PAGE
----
Koko, a Congolese refugee, photographed in Kabira, Kenya © Jack Lawson Photography
(VC) Everyone has a distinctive fingerprint with creation. What are your cameras or preparation ritual of choice for what you consider your best work?
(Jack) I often end up shooting in locations that I haven’t had a chance to check out before I get there, so I have to be open to how I’m going to shoot and what the final shot is going to look like. I like to use natural light but I have a lighting kit that means I can adapt to most situations and still get it looking how I want. The most important thing to me is the character of the person or people I am shooting. I want to let them express themselves rather than imposing too many of my ideas on them. So for me, it is important to get them comfortable with the situation and create a scene in which they can be themselves and let their personality come out. My best shoots are when everything comes together perfectly, and for me, I think this happens from firstly being well prepared and then being able to respond to the people and location.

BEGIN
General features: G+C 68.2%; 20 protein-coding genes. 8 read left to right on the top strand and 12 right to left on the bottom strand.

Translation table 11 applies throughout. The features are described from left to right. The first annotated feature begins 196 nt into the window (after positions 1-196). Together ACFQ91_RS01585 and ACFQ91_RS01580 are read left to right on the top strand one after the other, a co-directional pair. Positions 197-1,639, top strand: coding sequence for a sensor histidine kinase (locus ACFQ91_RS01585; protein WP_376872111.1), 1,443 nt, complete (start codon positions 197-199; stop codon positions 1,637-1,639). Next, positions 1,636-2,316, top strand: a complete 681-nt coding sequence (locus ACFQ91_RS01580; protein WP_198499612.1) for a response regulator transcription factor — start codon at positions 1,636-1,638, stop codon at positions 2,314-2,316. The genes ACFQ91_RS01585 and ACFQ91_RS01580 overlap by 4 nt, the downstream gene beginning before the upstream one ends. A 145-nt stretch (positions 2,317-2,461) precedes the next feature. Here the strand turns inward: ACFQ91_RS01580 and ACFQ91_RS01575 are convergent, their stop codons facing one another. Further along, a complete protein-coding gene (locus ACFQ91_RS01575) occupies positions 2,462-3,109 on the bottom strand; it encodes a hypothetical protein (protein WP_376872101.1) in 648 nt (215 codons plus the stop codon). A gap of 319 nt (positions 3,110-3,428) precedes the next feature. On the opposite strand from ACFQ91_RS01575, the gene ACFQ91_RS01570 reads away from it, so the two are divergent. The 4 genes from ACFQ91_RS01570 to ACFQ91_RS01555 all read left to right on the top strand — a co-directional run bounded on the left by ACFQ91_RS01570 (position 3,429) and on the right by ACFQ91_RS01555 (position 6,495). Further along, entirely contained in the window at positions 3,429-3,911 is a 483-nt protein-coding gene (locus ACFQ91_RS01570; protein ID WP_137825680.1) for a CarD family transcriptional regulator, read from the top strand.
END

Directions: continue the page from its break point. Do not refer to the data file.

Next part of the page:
(VC) A perfect world does not exist, but if one did what core values would you make a staple in the community?
(Jack) I think communication is key, and something that everyone could be better at. I’m not sure that human beings are very good at listening to each other, and with better communication, we would all be more empathetic which would massively help. A lot of problems come from a lack of understanding – either of the situation or of another person’s point of view. You don’t have to agree with everyone, but you should at least try to understand why they feel that way.
(VC) How has Covid-19 and its social distancing realities factored into your photography and technology work?